Invitation to Update the McDonald – Hurley – Torney Family Tree
Boy’s and Girl’s,
Sending this to all South Boston McDonald Clan. PLEASE forward to others that might enjoy seeing and/or helping with this project.
Hope you and clan(s) are all safe and healthy. With many of us home and/or retired, thought it might be a good time to ask all to take a look at the Family Tree and update it.
Some history……Kudo’s to Cliffy and Jane who first did the research in 1982, researching the McDonald Family Tree. (lots of neat history below)
As you can see with the images below, we have some excellent info, but as our clan has grown, it is time we update the family tree as best as we can with new babies, spouses, partners and unfortunately those we have lost.
When you have a few minutes take a look at our Ancestry.com site.
U: SouthBostonMcDonald (case sensitive)
Please feel free to move around the site to your family and/or your own “block” on the site. Once you feel comfortable you can edit, add names etc.
Also would be great for you to add photos. Key is that you must add to the “Gallery” first, then add the each person’s “block”
If you have any questions/comments/edits, please feel free to contact me
Phone: 781-571-8276 (m)
Cliff and Jane’s McDonald Family ancestry visit to New Brunswick in 1982
I think you said that the family tree that Cliff & I made was presented at a family reunion in 1983. If so, I think we must have made the trip to Canada just the year before, in 1982. We had heard from “Dad” that the family had come to MA from South Nelson, NB. By the time we went there, the town of South Nelson didn’t exist. South Nelson must have been part of Nelson which was on the Miramichi River and near the towns of Chatham and Newcastle. Since 1995, it has been part of the amalgamation of all these areas and known as simply Miramichi, New Brunswick. Here are links that you may find interesting:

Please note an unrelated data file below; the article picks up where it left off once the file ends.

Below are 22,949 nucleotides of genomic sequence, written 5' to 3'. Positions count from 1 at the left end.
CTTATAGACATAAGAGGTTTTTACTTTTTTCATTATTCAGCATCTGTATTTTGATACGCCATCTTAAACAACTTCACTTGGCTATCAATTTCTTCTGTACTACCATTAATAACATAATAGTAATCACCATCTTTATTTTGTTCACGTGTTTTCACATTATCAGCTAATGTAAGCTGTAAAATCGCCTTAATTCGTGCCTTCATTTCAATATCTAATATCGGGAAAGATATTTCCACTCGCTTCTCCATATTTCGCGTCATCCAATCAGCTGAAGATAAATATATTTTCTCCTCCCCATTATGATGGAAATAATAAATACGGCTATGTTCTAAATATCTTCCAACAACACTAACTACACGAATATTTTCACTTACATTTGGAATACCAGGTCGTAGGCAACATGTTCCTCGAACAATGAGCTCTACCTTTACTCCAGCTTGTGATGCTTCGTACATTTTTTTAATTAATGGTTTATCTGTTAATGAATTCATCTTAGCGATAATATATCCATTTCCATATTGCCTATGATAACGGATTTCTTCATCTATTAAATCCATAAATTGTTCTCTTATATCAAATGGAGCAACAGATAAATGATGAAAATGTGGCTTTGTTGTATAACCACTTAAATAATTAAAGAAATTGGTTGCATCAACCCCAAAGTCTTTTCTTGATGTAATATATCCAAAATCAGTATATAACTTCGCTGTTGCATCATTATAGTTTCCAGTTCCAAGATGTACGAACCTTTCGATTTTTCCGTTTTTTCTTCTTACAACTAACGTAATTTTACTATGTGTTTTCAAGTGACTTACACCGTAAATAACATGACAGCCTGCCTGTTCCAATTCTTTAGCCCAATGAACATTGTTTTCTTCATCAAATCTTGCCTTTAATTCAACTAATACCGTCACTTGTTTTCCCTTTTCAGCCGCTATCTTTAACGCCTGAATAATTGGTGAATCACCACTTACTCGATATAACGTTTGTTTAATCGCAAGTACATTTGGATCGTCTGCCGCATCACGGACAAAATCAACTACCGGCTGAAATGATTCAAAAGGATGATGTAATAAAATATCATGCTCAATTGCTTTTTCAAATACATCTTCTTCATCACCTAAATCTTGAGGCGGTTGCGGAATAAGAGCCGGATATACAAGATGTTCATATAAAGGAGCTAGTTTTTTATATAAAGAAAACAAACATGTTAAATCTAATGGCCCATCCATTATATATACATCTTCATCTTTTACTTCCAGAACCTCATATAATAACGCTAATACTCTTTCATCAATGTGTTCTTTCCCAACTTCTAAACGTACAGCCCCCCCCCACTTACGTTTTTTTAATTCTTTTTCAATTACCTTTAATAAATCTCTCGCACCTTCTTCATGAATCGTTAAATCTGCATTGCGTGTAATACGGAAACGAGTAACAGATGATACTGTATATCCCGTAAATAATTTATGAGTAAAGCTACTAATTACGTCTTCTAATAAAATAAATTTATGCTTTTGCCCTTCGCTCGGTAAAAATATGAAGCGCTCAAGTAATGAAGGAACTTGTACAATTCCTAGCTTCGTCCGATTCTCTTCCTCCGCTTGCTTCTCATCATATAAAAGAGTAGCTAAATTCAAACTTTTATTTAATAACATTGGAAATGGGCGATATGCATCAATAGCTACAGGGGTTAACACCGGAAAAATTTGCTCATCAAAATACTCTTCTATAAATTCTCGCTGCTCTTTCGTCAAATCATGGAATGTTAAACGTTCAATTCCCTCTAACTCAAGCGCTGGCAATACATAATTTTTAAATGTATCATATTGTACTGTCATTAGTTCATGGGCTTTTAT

In our attempts to research the family ancestors, we were disappointed to learn that many of the local government records (birth, marriage, death) had been lost in a fire many years earlier. We then decided to try the local Roman Catholic church. The church itself, St. Michael’s, was absolutely beautiful, an impressive structure in the midst of unimpressive surroundings. The young people we met there and who were in charge of granting access to the church records were initially reluctant to let us have access to these records since the policy was that none less than 100 years old could be accessed. Our interest was a little less than 100 years old. However, they relented when they learned that we’d come all the way from Boston and that we could not find any information at town/city hall. Their records were extensive and it seemed that every Irish family had sons named James, John, Thomas, Michael, etc. but “Charles Clifford” was unique. That’s how we knew we had the right family! (Honestly, I have wondered why/how that name was chosen.) Being able to see these church records was very helpful because we could see baptism records and find out the names of the Godparents who were often siblings of the parents so we could find out more “lateral” connections, not just “vertical.” Here are some links to the city and the church: